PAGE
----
No Cap Color

This Maximalist Siesta Key Home Is Full of Color and Pattern

It's proof that bold interior design can make a space speak volumes.

By Kim Doleatto December 6, 2023 Published in the March-April 2024 issue of Sarasota Magazine

This Siesta Key home is full of patterns and colors.

Thankfully—finally!—color has been cropping up on lists of the latest trends in home decor. Pantone’s heart-bursting Color of the Year, Viva Magenta, may have helped usher that in, and maybe the pink-laden hit movie Barbie had something to do with it, too. Or maybe the subdued whisper of gray and beige just got boring, and we want to look at something a little bolder and brighter.

For homeowner Terri Milikin, dramatic interiors have long been her baseline. With the help of local interior designer Quentin MacDonald, who works with Clive Daniel in Sarasota, her new Siesta Key home sings with patterns, stripes, colors, textiles and a touch of vintage warmth. 

Four patterns in one room.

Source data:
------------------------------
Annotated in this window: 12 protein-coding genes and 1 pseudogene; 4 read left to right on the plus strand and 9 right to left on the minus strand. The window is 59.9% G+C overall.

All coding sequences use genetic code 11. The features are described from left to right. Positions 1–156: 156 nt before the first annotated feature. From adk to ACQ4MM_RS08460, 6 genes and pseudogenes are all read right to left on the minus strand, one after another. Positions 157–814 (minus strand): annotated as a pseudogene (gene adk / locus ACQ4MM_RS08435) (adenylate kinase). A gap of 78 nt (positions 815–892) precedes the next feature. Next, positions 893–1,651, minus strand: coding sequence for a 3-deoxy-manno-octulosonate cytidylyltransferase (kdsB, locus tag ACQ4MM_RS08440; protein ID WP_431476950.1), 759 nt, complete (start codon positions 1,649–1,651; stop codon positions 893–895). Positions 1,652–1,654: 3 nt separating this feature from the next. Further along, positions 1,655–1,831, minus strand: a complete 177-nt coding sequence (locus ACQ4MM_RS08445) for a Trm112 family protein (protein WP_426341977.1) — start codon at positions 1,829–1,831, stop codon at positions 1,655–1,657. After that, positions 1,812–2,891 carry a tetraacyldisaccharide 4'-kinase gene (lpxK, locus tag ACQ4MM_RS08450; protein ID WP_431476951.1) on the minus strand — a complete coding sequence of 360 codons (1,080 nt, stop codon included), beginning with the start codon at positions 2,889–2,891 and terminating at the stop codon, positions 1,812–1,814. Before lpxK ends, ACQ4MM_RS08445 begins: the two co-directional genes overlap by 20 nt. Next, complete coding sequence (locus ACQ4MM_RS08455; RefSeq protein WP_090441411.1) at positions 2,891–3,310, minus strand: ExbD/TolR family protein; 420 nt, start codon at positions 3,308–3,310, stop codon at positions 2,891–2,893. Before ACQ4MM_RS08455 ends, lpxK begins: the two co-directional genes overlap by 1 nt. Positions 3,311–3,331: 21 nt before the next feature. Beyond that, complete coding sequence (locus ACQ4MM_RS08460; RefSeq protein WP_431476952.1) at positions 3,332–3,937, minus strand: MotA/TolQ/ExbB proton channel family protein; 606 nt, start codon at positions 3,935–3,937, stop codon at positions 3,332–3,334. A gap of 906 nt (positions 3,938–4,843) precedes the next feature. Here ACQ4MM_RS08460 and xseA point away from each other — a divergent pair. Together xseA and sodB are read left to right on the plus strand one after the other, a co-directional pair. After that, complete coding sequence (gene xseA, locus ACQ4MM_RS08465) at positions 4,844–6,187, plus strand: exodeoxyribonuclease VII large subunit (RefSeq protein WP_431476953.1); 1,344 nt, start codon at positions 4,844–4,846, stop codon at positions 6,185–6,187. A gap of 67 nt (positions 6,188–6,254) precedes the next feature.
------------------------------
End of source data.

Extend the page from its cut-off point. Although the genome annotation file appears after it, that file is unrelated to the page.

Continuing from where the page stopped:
“So many people want to follow others, but Terri is willing to take risks to the point of seeing something doesn't work and starting over,” MacDonald says.

Milikin and her husband bought their home in 2016 for $1.75 million. It was one of those original ranch-style types, probably built in the 1950s—the ones with a block exterior and low ceilings.

"It was super cute, and we bought it for the location and the water view, but the home would never be what we wanted,” Milikin says. They attempted to renovate and update it, but ultimately, it just didn’t work. So they tore it down and started from scratch. “It was such a privilege because we got to work on it from the structural level,” says MacDonald.